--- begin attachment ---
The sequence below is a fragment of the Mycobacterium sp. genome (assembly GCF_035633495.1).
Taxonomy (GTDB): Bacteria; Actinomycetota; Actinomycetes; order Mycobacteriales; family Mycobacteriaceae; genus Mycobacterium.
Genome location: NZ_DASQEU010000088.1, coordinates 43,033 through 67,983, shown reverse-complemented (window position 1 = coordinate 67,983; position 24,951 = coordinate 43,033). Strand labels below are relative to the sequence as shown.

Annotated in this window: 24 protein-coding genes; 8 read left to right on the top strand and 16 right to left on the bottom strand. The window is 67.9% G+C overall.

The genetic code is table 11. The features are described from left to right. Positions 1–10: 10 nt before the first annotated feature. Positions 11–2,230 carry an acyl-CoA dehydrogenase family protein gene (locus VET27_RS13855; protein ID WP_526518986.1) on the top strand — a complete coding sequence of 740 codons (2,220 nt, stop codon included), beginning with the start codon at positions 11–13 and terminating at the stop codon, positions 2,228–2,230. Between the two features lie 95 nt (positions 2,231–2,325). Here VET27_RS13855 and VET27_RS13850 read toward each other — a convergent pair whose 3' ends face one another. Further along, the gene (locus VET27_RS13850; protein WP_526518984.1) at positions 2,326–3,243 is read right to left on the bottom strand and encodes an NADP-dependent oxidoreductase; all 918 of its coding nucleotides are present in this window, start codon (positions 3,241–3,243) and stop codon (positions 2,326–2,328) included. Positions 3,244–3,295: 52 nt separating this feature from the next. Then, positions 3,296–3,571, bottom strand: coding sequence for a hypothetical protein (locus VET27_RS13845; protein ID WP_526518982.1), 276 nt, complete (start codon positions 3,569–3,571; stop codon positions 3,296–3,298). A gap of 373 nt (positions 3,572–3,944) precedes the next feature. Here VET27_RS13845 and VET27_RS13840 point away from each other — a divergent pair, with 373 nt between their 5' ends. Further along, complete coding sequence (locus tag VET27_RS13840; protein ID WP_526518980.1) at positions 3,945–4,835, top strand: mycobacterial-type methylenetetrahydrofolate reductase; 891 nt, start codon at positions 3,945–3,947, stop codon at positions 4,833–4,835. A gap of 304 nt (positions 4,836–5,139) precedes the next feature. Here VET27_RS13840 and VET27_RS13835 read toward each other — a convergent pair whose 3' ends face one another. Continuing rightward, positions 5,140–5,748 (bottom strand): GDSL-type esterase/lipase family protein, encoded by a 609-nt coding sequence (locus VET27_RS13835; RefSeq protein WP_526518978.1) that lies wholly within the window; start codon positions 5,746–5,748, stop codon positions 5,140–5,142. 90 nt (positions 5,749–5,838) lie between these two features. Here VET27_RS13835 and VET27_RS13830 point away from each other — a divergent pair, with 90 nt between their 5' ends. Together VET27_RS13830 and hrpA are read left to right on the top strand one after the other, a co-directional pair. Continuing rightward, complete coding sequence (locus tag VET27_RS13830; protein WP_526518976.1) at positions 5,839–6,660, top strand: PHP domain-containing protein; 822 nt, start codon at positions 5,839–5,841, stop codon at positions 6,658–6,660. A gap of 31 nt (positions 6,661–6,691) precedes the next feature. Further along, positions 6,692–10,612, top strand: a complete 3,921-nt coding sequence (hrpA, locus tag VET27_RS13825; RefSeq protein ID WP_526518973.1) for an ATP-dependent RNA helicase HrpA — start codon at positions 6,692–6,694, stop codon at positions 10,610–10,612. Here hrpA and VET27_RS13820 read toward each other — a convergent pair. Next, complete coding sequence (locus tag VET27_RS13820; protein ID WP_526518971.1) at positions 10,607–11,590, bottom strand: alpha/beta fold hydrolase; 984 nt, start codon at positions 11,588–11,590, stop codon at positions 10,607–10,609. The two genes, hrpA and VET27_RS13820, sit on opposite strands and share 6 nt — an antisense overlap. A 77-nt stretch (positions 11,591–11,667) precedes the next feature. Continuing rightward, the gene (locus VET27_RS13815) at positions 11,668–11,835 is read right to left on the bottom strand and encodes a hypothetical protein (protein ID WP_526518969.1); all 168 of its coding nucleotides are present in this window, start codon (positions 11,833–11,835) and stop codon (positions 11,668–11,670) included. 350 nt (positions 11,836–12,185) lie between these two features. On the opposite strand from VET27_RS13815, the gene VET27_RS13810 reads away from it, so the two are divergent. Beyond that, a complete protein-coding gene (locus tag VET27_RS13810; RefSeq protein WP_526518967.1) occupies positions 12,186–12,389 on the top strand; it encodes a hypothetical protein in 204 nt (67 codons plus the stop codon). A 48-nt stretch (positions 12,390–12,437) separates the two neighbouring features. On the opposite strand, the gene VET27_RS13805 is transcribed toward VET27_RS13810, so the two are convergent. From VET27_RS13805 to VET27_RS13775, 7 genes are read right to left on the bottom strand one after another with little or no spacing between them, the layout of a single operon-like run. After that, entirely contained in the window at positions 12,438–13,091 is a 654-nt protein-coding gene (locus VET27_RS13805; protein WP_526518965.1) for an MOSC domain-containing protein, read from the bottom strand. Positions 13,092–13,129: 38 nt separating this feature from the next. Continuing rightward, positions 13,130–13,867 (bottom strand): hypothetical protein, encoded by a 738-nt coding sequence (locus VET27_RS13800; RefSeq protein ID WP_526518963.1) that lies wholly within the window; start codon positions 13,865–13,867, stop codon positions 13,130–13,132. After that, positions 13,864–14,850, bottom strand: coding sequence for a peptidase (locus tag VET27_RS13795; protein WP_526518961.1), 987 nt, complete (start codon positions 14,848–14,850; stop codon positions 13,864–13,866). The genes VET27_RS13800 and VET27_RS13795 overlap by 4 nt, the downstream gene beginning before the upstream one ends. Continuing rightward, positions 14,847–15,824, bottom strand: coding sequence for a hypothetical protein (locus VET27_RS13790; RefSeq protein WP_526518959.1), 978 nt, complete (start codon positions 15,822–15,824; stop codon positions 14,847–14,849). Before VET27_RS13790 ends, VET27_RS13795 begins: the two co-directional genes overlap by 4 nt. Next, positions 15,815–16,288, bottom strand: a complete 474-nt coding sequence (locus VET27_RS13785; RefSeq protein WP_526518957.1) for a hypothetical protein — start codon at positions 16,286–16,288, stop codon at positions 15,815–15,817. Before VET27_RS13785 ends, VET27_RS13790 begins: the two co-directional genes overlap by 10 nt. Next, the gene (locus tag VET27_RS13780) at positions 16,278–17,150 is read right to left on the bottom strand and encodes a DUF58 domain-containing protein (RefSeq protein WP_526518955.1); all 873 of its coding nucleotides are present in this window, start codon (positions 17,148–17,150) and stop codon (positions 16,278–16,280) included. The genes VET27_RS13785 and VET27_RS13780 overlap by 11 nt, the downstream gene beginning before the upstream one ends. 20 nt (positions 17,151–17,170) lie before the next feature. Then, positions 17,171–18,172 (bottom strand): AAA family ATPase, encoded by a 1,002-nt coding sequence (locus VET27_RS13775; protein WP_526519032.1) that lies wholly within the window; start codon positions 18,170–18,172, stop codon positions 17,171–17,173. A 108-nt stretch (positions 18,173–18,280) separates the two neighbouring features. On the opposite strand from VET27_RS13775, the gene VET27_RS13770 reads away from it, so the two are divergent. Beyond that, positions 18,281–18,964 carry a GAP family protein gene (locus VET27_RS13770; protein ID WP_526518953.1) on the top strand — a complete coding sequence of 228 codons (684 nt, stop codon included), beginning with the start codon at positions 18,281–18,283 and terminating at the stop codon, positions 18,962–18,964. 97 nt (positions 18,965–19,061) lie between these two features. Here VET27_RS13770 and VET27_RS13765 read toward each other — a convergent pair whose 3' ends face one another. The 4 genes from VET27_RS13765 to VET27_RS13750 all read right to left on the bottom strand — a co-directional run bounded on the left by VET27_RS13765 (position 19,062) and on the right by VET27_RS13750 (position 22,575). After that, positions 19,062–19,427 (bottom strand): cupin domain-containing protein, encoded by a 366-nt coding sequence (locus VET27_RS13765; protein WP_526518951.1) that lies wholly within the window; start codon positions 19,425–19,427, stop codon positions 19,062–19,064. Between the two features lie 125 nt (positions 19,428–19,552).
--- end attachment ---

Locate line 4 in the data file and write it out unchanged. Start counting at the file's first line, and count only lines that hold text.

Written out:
Annotated in this window: 24 protein-coding genes; 8 read left to right on the top strand and 16 right to left on the bottom strand. The window is 67.9% G+C overall.